Cost of Sales Optimization

By April 15, 2020 Small Business

Cost of Sales (COS) is the direct cost of selling a product or providing a service. Direct cost means that these costs are required for each sell. In accounting software, you will usually see this as Cost of Goods Sold (COGS). (For a complete article on calculating and recording COGS for ecommerce businesses, click here). In this article, we will use the term “Cost of Sales” as it more broadly covers service and product companies alike. We will run through the basics of getting quality Cost of Sales data so you can make better decisions around Cost of Sales optimization.

Identifying Cost of Sales (COS)

Properly identifying and recording Cost of Sales is key to getting the data you need for Cost of Sales optimization. For a quick check, you can run a line graph of your sales and COS. In general, they should follow each other. When sales increase, COS should increase. And vice versa.

If your COS line is delayed in following sales, the timing of recording Cost of Sales is likely off. If you have huge one-time spikes in COS, followed by periods of zero COS, this is the most common error we see. It means you are recording COS at the time of purchase (for a product company). This will create problems when you are trying to track gross profit margins and net income from month-to-month. You will get an unclear picture of your businesses’ actual performance. And this can lead to poor business decisions.

Finally, make sure you are tracking Cost of Sales separately for your different product SKU’s or services. This will give you transparency into the profitability of your different products or services.

Breakout Cost of Sales for service and product businesses

Now, let’s breakdown Cost of Sales for service and product businesses and where to find them. As a product company, you can use sales reports by SKU. Depending on your business, you can find this data in your point of sale system, back-end channel report or invoices. You can see how many sales you have each month and then use your inventory value for COS. Inventory should decrease as COS increases.

If you are a service business, you need to consider the people involved on projects, use of contractors and vendors, salaried people putting in time, and other factors. Tracking Cost of Sales by job and project is important for Cost of Sales optimization. It enables you to make more informed better decisions.

Identify hidden Cost of Sales

Another mistake that is common with Cost of Sales data is not capturing the full costs. Some Cost of Sales data is easy to identify. Other data can be hidden and get gobbled up in overhead costs. This will give you an inaccurate picture of your product SKU or specific service/job margins. Identifying all your Cost of Sales is key to optimization.

Common hidden costs for product businesses include the following:

  • Cost of getting your product into storage – not including tariffs, shipping, etc.
  • Costs related to point of sale – commissions, channel fees, giveaways, etc.
  • Fulfillment – warehousing rent or fees, packaging, packaging size fees, returns/damages, etc.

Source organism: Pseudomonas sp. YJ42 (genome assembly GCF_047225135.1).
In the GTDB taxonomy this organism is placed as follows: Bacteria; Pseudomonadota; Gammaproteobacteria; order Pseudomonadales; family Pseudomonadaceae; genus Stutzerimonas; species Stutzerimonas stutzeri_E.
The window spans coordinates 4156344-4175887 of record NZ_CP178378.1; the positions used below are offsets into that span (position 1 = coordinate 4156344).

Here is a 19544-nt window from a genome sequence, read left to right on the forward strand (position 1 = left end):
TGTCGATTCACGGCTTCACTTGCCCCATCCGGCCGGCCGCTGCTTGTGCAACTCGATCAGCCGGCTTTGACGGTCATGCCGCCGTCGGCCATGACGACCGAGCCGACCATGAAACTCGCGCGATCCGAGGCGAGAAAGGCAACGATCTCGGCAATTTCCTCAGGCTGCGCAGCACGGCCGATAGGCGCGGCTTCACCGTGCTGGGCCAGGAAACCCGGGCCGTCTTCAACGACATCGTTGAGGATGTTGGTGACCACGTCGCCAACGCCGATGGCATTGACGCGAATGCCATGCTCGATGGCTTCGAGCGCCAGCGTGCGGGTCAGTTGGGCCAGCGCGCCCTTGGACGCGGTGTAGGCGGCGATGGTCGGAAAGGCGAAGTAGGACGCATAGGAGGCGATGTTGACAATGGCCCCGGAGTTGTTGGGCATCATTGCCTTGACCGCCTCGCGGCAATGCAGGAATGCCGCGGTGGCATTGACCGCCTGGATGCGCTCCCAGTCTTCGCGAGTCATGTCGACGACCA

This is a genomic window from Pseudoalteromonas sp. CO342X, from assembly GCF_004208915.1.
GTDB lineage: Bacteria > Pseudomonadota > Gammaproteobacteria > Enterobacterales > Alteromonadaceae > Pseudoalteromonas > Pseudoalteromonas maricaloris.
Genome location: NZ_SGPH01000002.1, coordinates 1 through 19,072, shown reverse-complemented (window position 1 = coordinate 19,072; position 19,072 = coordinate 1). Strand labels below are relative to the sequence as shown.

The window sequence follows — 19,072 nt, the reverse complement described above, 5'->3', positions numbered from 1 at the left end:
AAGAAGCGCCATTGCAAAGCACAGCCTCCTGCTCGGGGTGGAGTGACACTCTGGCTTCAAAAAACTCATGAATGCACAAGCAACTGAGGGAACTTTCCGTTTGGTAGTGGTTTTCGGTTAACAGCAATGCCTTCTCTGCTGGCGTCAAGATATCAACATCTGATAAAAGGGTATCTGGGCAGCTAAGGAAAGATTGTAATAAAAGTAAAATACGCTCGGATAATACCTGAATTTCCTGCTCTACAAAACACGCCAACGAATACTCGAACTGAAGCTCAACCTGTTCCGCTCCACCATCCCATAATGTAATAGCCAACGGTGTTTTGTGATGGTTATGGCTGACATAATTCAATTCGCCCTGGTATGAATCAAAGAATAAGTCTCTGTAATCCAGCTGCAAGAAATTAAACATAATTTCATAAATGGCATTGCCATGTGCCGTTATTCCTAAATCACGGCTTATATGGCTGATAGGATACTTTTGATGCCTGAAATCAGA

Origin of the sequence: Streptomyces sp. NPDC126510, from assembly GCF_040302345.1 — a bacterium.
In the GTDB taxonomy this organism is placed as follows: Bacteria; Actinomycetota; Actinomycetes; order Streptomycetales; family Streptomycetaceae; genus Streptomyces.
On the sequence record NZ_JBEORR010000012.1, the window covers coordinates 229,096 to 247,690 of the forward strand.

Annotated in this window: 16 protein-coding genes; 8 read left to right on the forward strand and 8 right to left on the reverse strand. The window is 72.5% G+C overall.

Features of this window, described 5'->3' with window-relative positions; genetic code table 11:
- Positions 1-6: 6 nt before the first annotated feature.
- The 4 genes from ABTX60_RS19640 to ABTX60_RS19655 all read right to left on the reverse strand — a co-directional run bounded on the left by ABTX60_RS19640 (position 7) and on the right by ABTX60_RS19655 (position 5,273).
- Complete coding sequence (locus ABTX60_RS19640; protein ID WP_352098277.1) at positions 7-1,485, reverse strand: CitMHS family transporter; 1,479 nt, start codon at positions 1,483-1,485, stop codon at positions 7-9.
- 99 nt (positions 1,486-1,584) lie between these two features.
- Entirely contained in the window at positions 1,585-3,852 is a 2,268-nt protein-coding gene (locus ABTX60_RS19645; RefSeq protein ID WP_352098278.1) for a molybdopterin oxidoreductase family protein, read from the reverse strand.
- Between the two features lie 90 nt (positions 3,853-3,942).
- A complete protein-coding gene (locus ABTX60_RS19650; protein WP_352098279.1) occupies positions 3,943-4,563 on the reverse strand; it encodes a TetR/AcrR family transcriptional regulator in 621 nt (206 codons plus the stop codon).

Common hidden costs for service businesses include the following:

  • Direct labor – tracking time of employees, since some of their work may be administrative or training
  • Direct overhead – scope creep, management of staff, write-offs
  • Tools – technology or assets that are directly related to the service

Strategies for Cost of Sales optimization

If you have properly identified and recorded Cost of Sales, now you can get into Cost of Sales optimization. As we get into these strategies, our warning is to not “dilute the soup!”. Cost of Sales are directly correlated with the value of your product. You don’t want to decrease and adjust Cost of Sales so much that it affects the value of your product or service, and therefore sales.

Service business Cost of Sales optimization

For service businesses, you can consider the following to drive down costs:

  • Direct labor – remote work, offshore, and automation
  • Direct materials – buy in bulk and lower-cost substitutes
  • Software – volume purchases and multi-year agreements

With each of the above strategies, consider the full picture in your decision making. For example, remote work decreases rent, utilities, and furniture. On the other hand, remote work increases the cost of communication. Offshoring decreases labor, but increases communication and travel costs.

Product business Cost of Sales optimization

For product companies, consider the following when driving down Cost of Sales:

  • Direct labor – outsource, onshore/offshore, and automation
  • Direct materials – buy in bulk, lower-cost substitutes, alternate materials, changing or adding suppliers
  • Indirect costs – streamline shipping and inventory optimization

Again, you will need to consider the full picture for each of these strategies within your business.

Final thoughts

Getting good Cost of Sales data is key before making optimization decisions. Make sure you are identifying and recording Cost of Sales in the right way. And don’t forget to look for those hidden Cost of Sales.

Finally, as you consider these Cost of Sales optimization strategies, remember this is a long-term play. These strategies and decisions are made over time and at some point, you won’t be able to decrease costs further. But you should be continually analyzing and considering Cost of Sales optimizations. Your business will change over time. So Cost of Sales optimization is an ongoing analysis.

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